Among the south deanery parishes, St. Roch is not exactly considered a baseball factory. Most years, they are unable to field a CYO team. In the others, winning records have been few and far between. Yet, this year’s Roncalli varsity team is full of Rockets. They run the gambit of bench players, everyday starters, and potential first-round draft picks. Feeding off each other, they are quietly helping to push this year’s team back to Victory Field.
For four juniors, it has been a dream come true. Many of them have been playing travel baseball together dating back to fifth grade. Aside from being classmates, they have grown up in the game together.
Jacob West (11) shared, “We’ve watched each other develop over all of these years. It’s been awesome to see my friends’ hard work pay off.”
“It really is amazing,” added Tommy Hansen (11). “We have such great chemistry. It’s cool to see how far we’ve come since grade school.”
These sentiments were echoed by pitchers Casey Donovan (11) and Erik Hommel (11), both of whom stated this added level of familiarity gave them a comfort and advantage most teams do not enjoy.
While freshman Dom Brown is the youngest on the team, he knew many of the St. Roch alum pretty well thanks to having a sister in the junior class. Being able to turn to these familiar faces eased his transition into the varsity lineup so early in his career.
“Right when I stepped in the door, they were there for me,” Brown confided. “I was so nervous, but they helped me calm down. They told me to just go out there and play, which I did.”
In fact, he has played pretty well. Typically batting fifth, he has seen regular playing time at third base, right field, and designated hitter. He is hitting .301 on the season with three home runs and six doubles – outstanding numbers for a ninth grader.
“At the beginning of the year, I only expected to see some playing time in games that didn’t matter,” Brown shared. “The biggest lesson I’ve learned so far is always to be ready when your name is called. No matter what your job is, always train and put the work in like you’re the best player on the field.”
Brown credits his parents for his desire to put his best self forward consistently.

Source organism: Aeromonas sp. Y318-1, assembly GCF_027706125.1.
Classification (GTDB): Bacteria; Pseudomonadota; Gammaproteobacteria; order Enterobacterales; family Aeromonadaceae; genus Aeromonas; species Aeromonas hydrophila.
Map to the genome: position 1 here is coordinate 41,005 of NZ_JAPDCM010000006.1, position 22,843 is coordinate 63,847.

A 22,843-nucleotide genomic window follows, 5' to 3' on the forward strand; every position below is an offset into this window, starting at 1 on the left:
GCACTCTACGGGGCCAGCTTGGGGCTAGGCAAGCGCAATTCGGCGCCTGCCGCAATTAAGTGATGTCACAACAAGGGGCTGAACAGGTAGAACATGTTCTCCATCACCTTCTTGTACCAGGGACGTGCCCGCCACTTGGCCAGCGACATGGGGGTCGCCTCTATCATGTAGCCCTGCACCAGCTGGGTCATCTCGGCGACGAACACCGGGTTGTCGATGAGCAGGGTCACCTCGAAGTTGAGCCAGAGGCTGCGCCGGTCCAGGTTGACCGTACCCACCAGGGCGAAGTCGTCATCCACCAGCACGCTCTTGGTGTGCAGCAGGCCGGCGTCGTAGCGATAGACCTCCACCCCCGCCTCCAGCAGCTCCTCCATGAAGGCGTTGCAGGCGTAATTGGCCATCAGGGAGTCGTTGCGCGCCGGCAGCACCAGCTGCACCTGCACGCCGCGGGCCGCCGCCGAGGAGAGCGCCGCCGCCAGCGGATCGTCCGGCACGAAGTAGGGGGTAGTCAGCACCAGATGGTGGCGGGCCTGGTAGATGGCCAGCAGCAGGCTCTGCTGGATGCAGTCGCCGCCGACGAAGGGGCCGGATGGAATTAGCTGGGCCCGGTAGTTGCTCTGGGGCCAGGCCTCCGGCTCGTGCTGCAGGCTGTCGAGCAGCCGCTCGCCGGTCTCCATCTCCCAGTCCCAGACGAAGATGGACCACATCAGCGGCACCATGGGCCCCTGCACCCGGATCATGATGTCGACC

“They use the tough times I experience to serve as lessons. Also, we always go to Mass together. I feel like that has had a huge impact on who I am as a person today.”
Hommel and Donovan also pointed to their parents as continuing to play a huge role in their development, both on and off the field. They noted appreciation for all of their parents’ support and the lessons they continue to teach them.
Hommel is enjoying a productive year for the Rebels. He leads the team in wins (6) and innings pitched (41.1). On top of that, he even has a home run to show from his three at-bats.
“It was against Guerin Catholic,” Hommel recalled. “The pitcher floated a fastball down the middle, and I jumped on it.”
Donovan has not seen as much action, but both of his times on the bump have been memorable.
“My favorite memory from this season was making my varsity debut on the mound against Speedway in the county tournament,” explained the junior. “I wasn’t nervous, but I was trying to get through the inning as quickly as possible.”
He survived his first outing unblemished, only giving up one hit and a hit batsman while striking out one. His next time out, he went for five innings against Lawrence Central, earning his first varsity win.
Hansen burst on to the national scene last year by hitting three consecutive grand slams – a feat never before accomplished by a high school player. The achievement was significant enough to earn a shout-out in Sports Illustrated. This season, he is hitting .313 with an OPS of .946 while often handling right field and designated hitter responsibilities.
He credits his success to the lessons he has learned from his father, Bishop Chatard’s principal, Joe Hansen.
“The biggest thing he’s taught me is how to be a man, how to handle myself in tough situations – which I face all of the time in baseball,” detailed Hansen. “I also really appreciate how he is always willing to play catch with me, workout with me, or throw BP to me.”
Jacob West serves the squad in a more behind-the-scenes role – bullpen catcher and bench hype man. Whether it is providing some lighthearted chatter from the bench or figuring out the other team’s signs, West takes his role seriously.
“I just try to stay positive and keep everybody in the dugout engaged,” West declared.